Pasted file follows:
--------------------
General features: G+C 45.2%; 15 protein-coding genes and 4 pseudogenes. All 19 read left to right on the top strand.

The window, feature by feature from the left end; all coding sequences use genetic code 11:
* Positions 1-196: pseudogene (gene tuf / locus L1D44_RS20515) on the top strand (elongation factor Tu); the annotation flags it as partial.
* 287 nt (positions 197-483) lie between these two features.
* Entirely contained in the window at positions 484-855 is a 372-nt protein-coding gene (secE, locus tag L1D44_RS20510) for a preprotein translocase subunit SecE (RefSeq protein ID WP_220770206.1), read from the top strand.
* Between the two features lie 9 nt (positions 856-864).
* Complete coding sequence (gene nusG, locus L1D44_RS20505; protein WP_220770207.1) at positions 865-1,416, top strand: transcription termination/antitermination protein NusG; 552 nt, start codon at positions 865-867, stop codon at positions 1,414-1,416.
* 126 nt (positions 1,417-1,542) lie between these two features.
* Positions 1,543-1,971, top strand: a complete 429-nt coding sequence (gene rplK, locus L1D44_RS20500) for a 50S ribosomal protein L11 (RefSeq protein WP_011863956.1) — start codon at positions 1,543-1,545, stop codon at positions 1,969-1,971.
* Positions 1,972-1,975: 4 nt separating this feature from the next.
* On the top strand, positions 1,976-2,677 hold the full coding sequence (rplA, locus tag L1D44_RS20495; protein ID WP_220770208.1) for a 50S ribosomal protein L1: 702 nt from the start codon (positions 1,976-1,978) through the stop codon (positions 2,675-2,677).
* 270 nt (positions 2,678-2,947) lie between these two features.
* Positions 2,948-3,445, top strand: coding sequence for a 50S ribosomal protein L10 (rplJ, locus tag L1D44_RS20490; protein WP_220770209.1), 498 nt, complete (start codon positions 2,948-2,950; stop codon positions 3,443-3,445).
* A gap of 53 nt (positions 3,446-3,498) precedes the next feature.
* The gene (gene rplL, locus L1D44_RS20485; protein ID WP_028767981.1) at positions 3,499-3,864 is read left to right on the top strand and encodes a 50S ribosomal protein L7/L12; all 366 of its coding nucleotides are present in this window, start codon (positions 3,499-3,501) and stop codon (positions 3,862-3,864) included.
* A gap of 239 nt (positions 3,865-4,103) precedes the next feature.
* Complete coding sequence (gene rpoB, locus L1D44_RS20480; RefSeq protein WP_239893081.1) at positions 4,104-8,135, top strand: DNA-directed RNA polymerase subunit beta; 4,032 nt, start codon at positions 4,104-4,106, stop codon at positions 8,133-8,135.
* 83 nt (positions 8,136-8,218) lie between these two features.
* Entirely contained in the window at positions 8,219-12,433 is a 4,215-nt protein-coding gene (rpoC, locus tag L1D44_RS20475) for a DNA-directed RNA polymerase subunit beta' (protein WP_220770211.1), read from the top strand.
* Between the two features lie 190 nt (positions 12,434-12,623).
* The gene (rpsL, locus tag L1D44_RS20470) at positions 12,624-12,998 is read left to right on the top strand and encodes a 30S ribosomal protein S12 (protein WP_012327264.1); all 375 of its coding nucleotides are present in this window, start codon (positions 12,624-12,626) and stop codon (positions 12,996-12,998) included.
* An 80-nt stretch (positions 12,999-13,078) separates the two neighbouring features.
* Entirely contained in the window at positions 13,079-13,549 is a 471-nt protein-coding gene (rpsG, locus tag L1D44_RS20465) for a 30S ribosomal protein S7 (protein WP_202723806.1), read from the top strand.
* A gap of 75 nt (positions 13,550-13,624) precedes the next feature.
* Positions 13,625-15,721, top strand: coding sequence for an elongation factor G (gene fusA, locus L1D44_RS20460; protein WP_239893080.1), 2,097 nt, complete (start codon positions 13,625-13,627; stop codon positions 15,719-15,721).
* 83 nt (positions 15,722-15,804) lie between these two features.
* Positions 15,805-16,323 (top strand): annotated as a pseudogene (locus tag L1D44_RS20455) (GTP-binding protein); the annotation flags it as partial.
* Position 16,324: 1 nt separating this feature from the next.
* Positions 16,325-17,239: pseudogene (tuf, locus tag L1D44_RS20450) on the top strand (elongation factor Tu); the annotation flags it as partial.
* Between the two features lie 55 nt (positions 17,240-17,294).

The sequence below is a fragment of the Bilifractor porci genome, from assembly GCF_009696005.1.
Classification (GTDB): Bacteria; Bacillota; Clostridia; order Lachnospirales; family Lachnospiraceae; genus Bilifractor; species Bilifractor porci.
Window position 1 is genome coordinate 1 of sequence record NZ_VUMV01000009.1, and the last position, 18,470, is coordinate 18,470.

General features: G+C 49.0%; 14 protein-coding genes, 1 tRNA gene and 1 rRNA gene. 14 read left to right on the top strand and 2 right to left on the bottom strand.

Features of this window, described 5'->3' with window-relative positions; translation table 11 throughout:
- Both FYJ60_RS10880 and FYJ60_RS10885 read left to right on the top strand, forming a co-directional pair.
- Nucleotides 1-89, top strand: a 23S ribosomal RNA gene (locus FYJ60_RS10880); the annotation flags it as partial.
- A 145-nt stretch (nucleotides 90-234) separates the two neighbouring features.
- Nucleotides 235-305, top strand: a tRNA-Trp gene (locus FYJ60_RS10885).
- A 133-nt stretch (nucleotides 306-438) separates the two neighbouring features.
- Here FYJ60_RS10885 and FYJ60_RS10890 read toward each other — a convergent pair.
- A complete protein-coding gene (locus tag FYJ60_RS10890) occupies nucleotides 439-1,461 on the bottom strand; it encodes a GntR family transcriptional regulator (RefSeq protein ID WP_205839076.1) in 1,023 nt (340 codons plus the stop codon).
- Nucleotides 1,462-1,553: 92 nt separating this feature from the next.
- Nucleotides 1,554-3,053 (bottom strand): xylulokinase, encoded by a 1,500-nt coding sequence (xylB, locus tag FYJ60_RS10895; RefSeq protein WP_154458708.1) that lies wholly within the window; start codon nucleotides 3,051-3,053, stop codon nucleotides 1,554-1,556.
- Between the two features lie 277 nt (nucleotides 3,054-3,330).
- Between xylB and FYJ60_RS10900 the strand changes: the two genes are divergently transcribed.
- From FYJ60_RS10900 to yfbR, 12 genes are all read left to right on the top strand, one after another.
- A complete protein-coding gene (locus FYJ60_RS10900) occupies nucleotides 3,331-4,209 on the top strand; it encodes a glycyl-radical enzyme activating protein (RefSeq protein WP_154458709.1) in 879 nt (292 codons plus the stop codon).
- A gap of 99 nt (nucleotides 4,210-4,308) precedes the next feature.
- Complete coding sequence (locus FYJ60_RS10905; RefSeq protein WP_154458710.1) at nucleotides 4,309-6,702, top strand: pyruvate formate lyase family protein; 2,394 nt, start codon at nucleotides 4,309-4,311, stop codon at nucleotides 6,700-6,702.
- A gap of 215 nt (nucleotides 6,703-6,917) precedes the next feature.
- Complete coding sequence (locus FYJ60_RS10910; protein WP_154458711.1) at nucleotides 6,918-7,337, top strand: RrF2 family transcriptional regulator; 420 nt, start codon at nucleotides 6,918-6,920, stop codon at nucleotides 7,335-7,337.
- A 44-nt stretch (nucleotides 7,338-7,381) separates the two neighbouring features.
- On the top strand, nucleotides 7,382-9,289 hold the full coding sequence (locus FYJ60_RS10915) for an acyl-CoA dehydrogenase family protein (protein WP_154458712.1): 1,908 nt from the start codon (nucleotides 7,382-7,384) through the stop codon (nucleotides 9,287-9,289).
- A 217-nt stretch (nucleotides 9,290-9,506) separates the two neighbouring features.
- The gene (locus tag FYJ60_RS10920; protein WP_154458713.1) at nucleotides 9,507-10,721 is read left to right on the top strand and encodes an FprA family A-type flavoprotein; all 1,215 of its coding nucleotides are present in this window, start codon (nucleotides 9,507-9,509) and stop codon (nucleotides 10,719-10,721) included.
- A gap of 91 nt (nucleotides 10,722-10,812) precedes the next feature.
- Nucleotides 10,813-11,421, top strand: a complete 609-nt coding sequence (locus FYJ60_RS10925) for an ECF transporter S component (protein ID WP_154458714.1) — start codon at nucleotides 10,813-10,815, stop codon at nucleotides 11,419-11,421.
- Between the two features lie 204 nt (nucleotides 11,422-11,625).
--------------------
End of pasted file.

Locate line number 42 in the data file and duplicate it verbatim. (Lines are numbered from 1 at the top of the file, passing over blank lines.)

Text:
- A complete protein-coding gene (locus tag FYJ60_RS10890) occupies nucleotides 439-1,461 on the bottom strand; it encodes a GntR family transcriptional regulator (RefSeq protein ID WP_205839076.1) in 1,023 nt (340 codons plus the stop codon).